I felt as if I was on top of everyone just like a typical highschool senior. Though I was very confident in everything I do, I always had one misconception. The misconception was that fast and accrurate academical success in high school and college mean everything in the world. I was descent academically in highschool. My heart pounded when I realized that I could not go to a research school, even though I was accepted. It felt as if it was the end of the world. Until the first day of my college, I was embarrassed by the fact that I was attending class with people who have lower academical standards than me. I realized that I was wrong on the first day of college. Everyone was trying their best to make success in their life. Since the first day of college, I have changed. One of the changes that I made was my misconception in academical success. I have compared my academical progress as climbing a mountain. If you climb fast, you will be able to do more things after you reach the goal. However, if you climb slowly, you will be able to see more behind you.


I would advise my former-self to go to college for and with the right intentions. I enrolled in college because everyone expected me to go to college. But, I was not ready. I hastily chose an area of study. Had I taken a semester off -- like I'd secretly wanted to do -- I would have been much more clear about what I wanted to study and what I wanted to accomplish with my degree. Fortunately, it is never too late to become who I was always meant to be. I'm going back to school -- for the right reasons this time.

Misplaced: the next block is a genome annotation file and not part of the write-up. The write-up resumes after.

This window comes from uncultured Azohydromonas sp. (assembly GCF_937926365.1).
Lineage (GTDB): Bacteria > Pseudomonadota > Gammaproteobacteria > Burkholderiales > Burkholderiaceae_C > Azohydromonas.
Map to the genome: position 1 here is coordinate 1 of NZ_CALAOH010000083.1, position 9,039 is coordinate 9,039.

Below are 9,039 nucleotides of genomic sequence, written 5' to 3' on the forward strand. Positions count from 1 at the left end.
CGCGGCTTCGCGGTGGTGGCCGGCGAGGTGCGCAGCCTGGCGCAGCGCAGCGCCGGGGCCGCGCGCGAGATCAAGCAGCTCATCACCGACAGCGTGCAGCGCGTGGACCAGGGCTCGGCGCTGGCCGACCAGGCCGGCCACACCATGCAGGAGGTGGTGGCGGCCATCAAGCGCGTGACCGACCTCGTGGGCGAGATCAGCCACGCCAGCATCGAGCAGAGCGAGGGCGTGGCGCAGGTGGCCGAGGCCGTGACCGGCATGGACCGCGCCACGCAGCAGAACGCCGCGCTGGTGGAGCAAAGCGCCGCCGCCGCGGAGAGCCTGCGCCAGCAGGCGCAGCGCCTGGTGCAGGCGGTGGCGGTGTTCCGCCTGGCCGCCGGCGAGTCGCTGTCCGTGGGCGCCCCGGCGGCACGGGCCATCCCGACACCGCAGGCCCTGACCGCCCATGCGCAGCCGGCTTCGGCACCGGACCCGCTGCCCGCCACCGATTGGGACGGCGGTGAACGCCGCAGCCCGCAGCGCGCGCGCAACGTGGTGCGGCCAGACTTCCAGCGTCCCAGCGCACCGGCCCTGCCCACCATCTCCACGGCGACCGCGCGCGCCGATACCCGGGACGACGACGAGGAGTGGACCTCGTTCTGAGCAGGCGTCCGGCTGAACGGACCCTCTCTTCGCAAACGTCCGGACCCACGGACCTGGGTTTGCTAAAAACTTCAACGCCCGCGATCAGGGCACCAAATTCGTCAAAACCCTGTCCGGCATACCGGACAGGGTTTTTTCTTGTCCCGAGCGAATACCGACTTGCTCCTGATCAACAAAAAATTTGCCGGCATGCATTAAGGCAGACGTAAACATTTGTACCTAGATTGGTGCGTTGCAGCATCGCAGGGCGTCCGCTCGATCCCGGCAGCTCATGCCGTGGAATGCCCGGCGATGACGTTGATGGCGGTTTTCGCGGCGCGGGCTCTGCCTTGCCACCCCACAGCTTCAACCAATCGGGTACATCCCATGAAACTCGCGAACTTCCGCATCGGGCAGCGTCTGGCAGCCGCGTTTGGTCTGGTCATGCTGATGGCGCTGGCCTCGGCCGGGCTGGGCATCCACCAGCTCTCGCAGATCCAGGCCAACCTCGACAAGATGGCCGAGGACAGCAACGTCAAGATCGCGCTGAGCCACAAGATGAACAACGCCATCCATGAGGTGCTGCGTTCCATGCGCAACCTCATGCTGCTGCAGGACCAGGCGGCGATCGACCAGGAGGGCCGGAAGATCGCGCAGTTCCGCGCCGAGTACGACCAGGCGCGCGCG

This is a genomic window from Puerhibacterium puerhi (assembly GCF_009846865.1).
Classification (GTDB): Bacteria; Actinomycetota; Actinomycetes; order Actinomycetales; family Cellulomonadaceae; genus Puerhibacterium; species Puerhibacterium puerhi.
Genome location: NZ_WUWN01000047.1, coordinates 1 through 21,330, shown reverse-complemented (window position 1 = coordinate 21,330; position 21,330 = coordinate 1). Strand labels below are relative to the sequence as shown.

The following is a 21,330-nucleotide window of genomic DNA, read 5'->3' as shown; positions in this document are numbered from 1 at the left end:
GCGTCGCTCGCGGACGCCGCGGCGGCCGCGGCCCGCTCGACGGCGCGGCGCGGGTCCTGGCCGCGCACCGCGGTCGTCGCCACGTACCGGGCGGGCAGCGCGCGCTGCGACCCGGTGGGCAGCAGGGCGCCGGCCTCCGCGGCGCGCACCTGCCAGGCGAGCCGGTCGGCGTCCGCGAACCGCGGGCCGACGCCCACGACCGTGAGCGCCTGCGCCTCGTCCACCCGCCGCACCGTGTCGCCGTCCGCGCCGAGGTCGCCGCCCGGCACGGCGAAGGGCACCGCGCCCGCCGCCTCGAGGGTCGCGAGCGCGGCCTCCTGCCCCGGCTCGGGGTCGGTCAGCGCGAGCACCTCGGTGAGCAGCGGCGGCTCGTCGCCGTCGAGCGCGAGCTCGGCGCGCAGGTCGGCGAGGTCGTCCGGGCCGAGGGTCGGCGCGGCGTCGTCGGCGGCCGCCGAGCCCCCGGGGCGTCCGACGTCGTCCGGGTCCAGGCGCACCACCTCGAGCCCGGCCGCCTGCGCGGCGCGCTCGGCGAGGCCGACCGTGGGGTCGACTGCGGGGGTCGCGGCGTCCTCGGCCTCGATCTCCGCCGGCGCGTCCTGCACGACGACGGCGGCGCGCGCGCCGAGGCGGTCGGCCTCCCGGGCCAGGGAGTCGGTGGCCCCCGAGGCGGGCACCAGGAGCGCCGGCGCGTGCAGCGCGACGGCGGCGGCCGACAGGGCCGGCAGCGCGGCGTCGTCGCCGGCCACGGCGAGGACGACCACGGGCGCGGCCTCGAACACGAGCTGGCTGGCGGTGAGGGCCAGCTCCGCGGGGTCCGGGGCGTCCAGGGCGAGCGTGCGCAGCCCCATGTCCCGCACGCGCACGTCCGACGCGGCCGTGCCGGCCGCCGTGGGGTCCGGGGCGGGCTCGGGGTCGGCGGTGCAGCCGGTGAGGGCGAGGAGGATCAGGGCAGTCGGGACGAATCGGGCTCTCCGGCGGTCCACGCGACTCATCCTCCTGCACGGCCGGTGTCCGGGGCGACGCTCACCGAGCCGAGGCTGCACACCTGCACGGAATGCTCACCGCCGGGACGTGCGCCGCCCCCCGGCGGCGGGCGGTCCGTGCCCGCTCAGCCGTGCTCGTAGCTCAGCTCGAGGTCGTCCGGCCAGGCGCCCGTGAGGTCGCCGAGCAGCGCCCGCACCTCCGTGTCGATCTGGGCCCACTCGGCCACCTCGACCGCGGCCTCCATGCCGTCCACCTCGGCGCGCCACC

At most high schools, students feel like they do not have to study much to do well. College is NOT like that. Don't underestimate the difficulties you may face. School becomes a commitment and a challenge. It requires hours of your time doing homework and preparing for class by either pre-reading the textbook or reviewing old notes. Tests can be hard. Get to know your professor and ask them what's the best way to study to succeed in his/her class. Take advantage of tutors, professors, and study groups. Befriend someone who understands class material. They will be helpful. Figure out if you are a visual, audio, or kinesthetic learner. Visual learners need to write things out and see them to understand. Visual learners need pictures, diagrams, and charts. Visual learners may even need to come to class to see their teachers teach to fully understand material. Audio learners need to hear someones voice to understand material. Audio learners, when studying, may want to read the notes out loud to themselves or record their professor's lectures. Kinesthetic learners need models and need to physically do the material. If the material is science, kinesthetic learners may need to do experiments or construct a model to grasp the material. Most people are a combination of these learners. I am visual and audio and 0{4a082faed443b016e84c6ea63012b481c58f64867aa2dc62fff66e22ad7dff6c} kinesthetic according to personality tests. I learn best by being taught and hearing someone else explain things. I personally do not learn well from reading out of a textbook unless my teacher is horrible at teaching and the textbook is my last resort. I need to see and hear my teacher teach, and like writing my notes, using flashcards, and making flowcharts if necessary. If you look up sensory preferences tests on google, you may find a quiz that you can take to help you determine what kind of learner you are. Check this website out, hopefully it will help you figure this out. http://appl003.lsu.edu/cas/learningjourney.nsf/selftests/$File/SensoryPreferenceSelfTest6-15-07.pdf